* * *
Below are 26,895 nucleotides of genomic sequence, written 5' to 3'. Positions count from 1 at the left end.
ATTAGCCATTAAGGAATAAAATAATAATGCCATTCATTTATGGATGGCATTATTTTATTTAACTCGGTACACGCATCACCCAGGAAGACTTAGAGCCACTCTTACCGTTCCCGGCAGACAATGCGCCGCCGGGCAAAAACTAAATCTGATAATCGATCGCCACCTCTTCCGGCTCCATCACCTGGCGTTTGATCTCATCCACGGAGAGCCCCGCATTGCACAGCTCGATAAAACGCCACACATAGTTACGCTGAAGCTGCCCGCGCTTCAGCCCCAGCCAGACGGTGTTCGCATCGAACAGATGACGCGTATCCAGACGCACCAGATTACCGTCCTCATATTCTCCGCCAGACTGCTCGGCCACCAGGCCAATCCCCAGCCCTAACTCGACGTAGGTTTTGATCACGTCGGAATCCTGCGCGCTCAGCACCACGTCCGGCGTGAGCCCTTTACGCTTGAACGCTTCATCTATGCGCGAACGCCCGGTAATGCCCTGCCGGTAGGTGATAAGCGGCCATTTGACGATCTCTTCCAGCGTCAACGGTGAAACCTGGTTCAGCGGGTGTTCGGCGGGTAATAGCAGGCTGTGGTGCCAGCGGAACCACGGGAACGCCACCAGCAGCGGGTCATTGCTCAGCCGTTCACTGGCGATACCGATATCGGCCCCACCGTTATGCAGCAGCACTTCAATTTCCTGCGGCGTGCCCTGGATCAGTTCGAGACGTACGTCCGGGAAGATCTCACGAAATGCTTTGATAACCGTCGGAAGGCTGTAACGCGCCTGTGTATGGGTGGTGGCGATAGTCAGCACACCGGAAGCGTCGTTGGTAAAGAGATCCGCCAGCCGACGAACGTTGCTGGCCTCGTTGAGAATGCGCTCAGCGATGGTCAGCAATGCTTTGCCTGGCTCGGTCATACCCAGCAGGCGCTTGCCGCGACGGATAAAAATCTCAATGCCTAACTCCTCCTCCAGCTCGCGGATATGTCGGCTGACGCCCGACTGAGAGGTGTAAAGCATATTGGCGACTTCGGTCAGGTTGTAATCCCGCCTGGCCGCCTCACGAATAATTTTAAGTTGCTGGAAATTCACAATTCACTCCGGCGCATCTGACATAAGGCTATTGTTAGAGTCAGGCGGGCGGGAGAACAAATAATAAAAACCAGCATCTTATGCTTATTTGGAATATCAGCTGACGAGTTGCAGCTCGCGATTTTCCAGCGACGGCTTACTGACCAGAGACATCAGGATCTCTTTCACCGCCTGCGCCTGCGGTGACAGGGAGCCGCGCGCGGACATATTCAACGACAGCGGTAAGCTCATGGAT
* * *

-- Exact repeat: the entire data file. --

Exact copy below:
Below are 26,895 nucleotides of genomic sequence, written 5' to 3'. Positions count from 1 at the left end.
ATTAGCCATTAAGGAATAAAATAATAATGCCATTCATTTATGGATGGCATTATTTTATTTAACTCGGTACACGCATCACCCAGGAAGACTTAGAGCCACTCTTACCGTTCCCGGCAGACAATGCGCCGCCGGGCAAAAACTAAATCTGATAATCGATCGCCACCTCTTCCGGCTCCATCACCTGGCGTTTGATCTCATCCACGGAGAGCCCCGCATTGCACAGCTCGATAAAACGCCACACATAGTTACGCTGAAGCTGCCCGCGCTTCAGCCCCAGCCAGACGGTGTTCGCATCGAACAGATGACGCGTATCCAGACGCACCAGATTACCGTCCTCATATTCTCCGCCAGACTGCTCGGCCACCAGGCCAATCCCCAGCCCTAACTCGACGTAGGTTTTGATCACGTCGGAATCCTGCGCGCTCAGCACCACGTCCGGCGTGAGCCCTTTACGCTTGAACGCTTCATCTATGCGCGAACGCCCGGTAATGCCCTGCCGGTAGGTGATAAGCGGCCATTTGACGATCTCTTCCAGCGTCAACGGTGAAACCTGGTTCAGCGGGTGTTCGGCGGGTAATAGCAGGCTGTGGTGCCAGCGGAACCACGGGAACGCCACCAGCAGCGGGTCATTGCTCAGCCGTTCACTGGCGATACCGATATCGGCCCCACCGTTATGCAGCAGCACTTCAATTTCCTGCGGCGTGCCCTGGATCAGTTCGAGACGTACGTCCGGGAAGATCTCACGAAATGCTTTGATAACCGTCGGAAGGCTGTAACGCGCCTGTGTATGGGTGGTGGCGATAGTCAGCACACCGGAAGCGTCGTTGGTAAAGAGATCCGCCAGCCGACGAACGTTGCTGGCCTCGTTGAGAATGCGCTCAGCGATGGTCAGCAATGCTTTGCCTGGCTCGGTCATACCCAGCAGGCGCTTGCCGCGACGGATAAAAATCTCAATGCCTAACTCCTCCTCCAGCTCGCGGATATGTCGGCTGACGCCCGACTGAGAGGTGTAAAGCATATTGGCGACTTCGGTCAGGTTGTAATCCCGCCTGGCCGCCTCACGAATAATTTTAAGTTGCTGGAAATTCACAATTCACTCCGGCGCATCTGACATAAGGCTATTGTTAGAGTCAGGCGGGCGGGAGAACAAATAATAAAAACCAGCATCTTATGCTTATTTGGAATATCAGCTGACGAGTTGCAGCTCGCGATTTTCCAGCGACGGCTTACTGACCAGAGACATCAGGATCTCTTTCACCGCCTGCGCCTGCGGTGACAGGGAGCCGCGCGCGGACATATTCAACGACAGCGGTAAGCTCATGGAT